Shelter Offers Home to Senior Cats

The National Cat Protection Society in Spring Valley, Calif., features a feline “retirement center.”

C. Richard Calore loved cats since childhood. His love for cats was strengthened after his Army tour in France during World War II, when a cat curled up with him in his foxhole. Inspired by that experience, Calore founded the National Cat Protection Society 40 years ago in Long Beach, Calif., the San Diego Union-Tribune reports.

Calore opened a second facility in Spring Valley in 1975, and the shelter established a “retirement center” for senior cats there in 2000. Today, Calore’s widow, Gerri, continues to offer older cats a place to live out their golden years. The cats come from various situations: owners too old to care for the cats, new living situations for owners that don’t accommodate cats, or the death of an owner that leaves the cats without care.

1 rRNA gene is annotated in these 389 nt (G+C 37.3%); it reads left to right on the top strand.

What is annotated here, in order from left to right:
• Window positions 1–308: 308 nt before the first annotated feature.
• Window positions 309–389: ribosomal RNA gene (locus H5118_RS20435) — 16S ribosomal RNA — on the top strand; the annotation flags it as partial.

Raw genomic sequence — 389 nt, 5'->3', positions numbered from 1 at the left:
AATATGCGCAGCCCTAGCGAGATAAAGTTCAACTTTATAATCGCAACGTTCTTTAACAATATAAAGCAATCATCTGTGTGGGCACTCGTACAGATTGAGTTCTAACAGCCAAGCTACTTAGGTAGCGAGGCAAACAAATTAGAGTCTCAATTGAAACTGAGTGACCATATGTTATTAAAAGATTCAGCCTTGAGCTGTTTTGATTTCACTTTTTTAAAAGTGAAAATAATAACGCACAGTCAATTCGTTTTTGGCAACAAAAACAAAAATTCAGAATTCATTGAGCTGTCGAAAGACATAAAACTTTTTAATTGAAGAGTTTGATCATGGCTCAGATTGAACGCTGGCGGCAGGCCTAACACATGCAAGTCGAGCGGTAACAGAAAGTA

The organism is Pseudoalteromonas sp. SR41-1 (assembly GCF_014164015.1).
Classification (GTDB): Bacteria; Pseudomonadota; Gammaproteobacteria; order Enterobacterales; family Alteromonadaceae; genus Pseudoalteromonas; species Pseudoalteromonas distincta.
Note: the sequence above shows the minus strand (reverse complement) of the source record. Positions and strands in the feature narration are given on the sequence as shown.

Today, the retirement area of the shelter is home to 30 senior cats, who spend their days relaxing in the sunshine of the playroom or snoozing in the bedroom. They might take a stroll through the shaded, screened patio, or enjoy the gentle petting from a staff member or volunteer.

Many of the cats are at the shelter courtesy of its Lifetime Care program. For a one-time fee of $5,000, cat owners can establish a permanent, loving home for their pets in the event they should pass away before their animals. The program provides the cats with individual diets as well as dental and medical care — and of course, attention from staff and volunteers. One such volunteer, Inge Meister, spends three hours twice a week mostly holding and petting the cats throughout the shelter.

Soon, the retirement center will undergo what Gerri Calore calls environmental enrichment. Bob Walker, known for his home affectionately called “The Cat’s House,” will redesign the senior cats’ living space with a tropical theme. Palm trees will be wrapped in rope to use as scratching posts, and cutouts shaped like fish will give cats places to hide. The project is a natural evolution of the shelter, designed to improve the lives of cats.

And that’s what Gerri Calore vowed to do when her husband died. “It’s a natural thing to continue on behalf of the animals,” she said. “We have to care for and protect them.”

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